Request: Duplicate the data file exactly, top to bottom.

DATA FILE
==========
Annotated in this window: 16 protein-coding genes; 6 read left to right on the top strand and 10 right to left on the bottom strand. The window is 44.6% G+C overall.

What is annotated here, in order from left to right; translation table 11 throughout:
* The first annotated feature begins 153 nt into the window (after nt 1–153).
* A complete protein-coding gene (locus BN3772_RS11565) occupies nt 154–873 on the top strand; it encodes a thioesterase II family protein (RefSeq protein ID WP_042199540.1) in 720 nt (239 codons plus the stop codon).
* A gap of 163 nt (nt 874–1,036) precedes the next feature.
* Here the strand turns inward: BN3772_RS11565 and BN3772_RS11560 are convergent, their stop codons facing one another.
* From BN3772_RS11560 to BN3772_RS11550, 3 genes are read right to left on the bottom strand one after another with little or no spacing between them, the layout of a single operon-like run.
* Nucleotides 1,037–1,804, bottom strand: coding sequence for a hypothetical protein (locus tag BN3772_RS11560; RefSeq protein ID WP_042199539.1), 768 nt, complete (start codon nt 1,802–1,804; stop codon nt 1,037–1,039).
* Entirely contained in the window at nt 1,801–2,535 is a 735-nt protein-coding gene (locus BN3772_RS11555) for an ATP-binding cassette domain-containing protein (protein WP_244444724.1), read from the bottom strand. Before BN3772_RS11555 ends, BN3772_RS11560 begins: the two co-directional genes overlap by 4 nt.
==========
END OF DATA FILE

Annotated in this window: 16 protein-coding genes; 6 read left to right on the top strand and 10 right to left on the bottom strand. The window is 44.6% G+C overall.

What is annotated here, in order from left to right; translation table 11 throughout:
* The first annotated feature begins 153 nt into the window (after nt 1–153).
* A complete protein-coding gene (locus BN3772_RS11565) occupies nt 154–873 on the top strand; it encodes a thioesterase II family protein (RefSeq protein ID WP_042199540.1) in 720 nt (239 codons plus the stop codon).
* A gap of 163 nt (nt 874–1,036) precedes the next feature.
* Here the strand turns inward: BN3772_RS11565 and BN3772_RS11560 are convergent, their stop codons facing one another.
* From BN3772_RS11560 to BN3772_RS11550, 3 genes are read right to left on the bottom strand one after another with little or no spacing between them, the layout of a single operon-like run.
* Nucleotides 1,037–1,804, bottom strand: coding sequence for a hypothetical protein (locus tag BN3772_RS11560; RefSeq protein ID WP_042199539.1), 768 nt, complete (start codon nt 1,802–1,804; stop codon nt 1,037–1,039).
* Entirely contained in the window at nt 1,801–2,535 is a 735-nt protein-coding gene (locus BN3772_RS11555) for an ATP-binding cassette domain-containing protein (protein WP_244444724.1), read from the bottom strand. Before BN3772_RS11555 ends, BN3772_RS11560 begins: the two co-directional genes overlap by 4 nt.